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$\mathbf{Question:}$ $(H,+)$ is a subgroup of $(\mathbb{R},+)$ such that $H \cap [-1,1]$ is finite and contains elements other than $0$. Show that $(H,+)$ must be cyclic.

$\mathbf{Attempt:}$ Since $\{0\}\cup T= H \cap [-1,1]$ is finite [$0 \not\in T$, $\emptyset \subsetneq T$], so we can completely enumerate $T$. Let $T =\{a_1, a_2, ..., a_m\} $ be the complete 'list' of elements. Let $Q= \{a_i \in T: a_i>0 \}$. Let $a_t$ be the minimal element in $Q$.

Claim: $H=\langle a_t \rangle $.

Suppose, the claim is false. Then for some $h \in H$, $h \notin \langle a_t \rangle $. [we pick $h$ such that it is $>0$. If not, then we pick $-h$].

So, we can find a positive integer $p$ such that $p a_t< h <(p+1)a_t \implies 0<h-pa_t<a_t $ which contradicts the fact that $a_t$ is the minimal element in $Q$.

Is this Proof valid? Kindly verify.

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    $\begingroup$ Your proof looks good to me. $\endgroup$ – Rob Arthan Jun 23 at 22:00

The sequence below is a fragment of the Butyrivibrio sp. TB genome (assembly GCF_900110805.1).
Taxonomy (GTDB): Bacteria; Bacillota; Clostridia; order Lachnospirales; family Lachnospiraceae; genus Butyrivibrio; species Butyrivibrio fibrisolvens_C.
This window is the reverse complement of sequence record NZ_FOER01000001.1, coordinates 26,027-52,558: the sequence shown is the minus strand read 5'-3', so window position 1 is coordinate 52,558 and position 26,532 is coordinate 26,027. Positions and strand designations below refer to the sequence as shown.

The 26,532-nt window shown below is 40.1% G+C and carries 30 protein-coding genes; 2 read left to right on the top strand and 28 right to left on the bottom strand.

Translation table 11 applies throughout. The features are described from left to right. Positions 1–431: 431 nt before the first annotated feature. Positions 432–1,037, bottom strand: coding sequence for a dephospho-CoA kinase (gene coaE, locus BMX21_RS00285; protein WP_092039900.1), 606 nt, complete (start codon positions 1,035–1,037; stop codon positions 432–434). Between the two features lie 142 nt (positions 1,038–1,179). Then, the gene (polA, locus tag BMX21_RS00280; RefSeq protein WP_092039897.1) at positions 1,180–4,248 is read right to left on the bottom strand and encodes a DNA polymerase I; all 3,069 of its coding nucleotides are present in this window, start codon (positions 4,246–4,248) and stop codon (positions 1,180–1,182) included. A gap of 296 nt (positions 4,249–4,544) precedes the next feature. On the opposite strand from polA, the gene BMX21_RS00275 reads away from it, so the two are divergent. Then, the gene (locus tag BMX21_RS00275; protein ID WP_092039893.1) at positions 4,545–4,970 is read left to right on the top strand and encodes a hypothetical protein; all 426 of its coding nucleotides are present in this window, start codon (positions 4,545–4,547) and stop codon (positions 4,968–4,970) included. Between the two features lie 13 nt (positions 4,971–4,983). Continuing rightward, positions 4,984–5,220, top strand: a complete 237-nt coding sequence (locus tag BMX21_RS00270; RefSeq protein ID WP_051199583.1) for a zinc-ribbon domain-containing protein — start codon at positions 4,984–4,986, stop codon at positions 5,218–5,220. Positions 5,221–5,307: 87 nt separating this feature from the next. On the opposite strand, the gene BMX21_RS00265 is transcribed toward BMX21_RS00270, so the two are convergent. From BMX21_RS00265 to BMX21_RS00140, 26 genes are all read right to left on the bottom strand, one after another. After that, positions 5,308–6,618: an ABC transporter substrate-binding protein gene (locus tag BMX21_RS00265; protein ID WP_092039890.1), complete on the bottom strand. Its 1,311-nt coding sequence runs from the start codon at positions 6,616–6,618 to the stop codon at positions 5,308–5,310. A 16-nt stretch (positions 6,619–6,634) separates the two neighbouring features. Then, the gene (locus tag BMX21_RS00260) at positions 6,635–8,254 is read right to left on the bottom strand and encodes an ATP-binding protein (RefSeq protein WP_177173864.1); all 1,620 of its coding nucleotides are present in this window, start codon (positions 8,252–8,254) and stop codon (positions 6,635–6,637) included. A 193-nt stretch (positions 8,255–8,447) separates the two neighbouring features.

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Looks good to me. Maybe add an argument why $Q$ is not empty (I am sure that you understand why it is non-empty).

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  • $\begingroup$ $T$ being non-empty, there is some $-1 \leq z<0 $. Therefore, $0<-z \leq 1$, which is in $Q$.Is it correct? $\endgroup$ – Subhasis Biswas Jun 23 at 22:05
  • $\begingroup$ That is the non-trivial case, yes. There is one element $z \in T$. Thus by definition $z > 0$ or $z < 0$. If $z > 0$, then we have $z \in Q$ and if $z < 0$ we have $-z \in T$ with $-z > 0$, such that $-z \in Q$. $\endgroup$ – ThorWittich Jun 23 at 22:10

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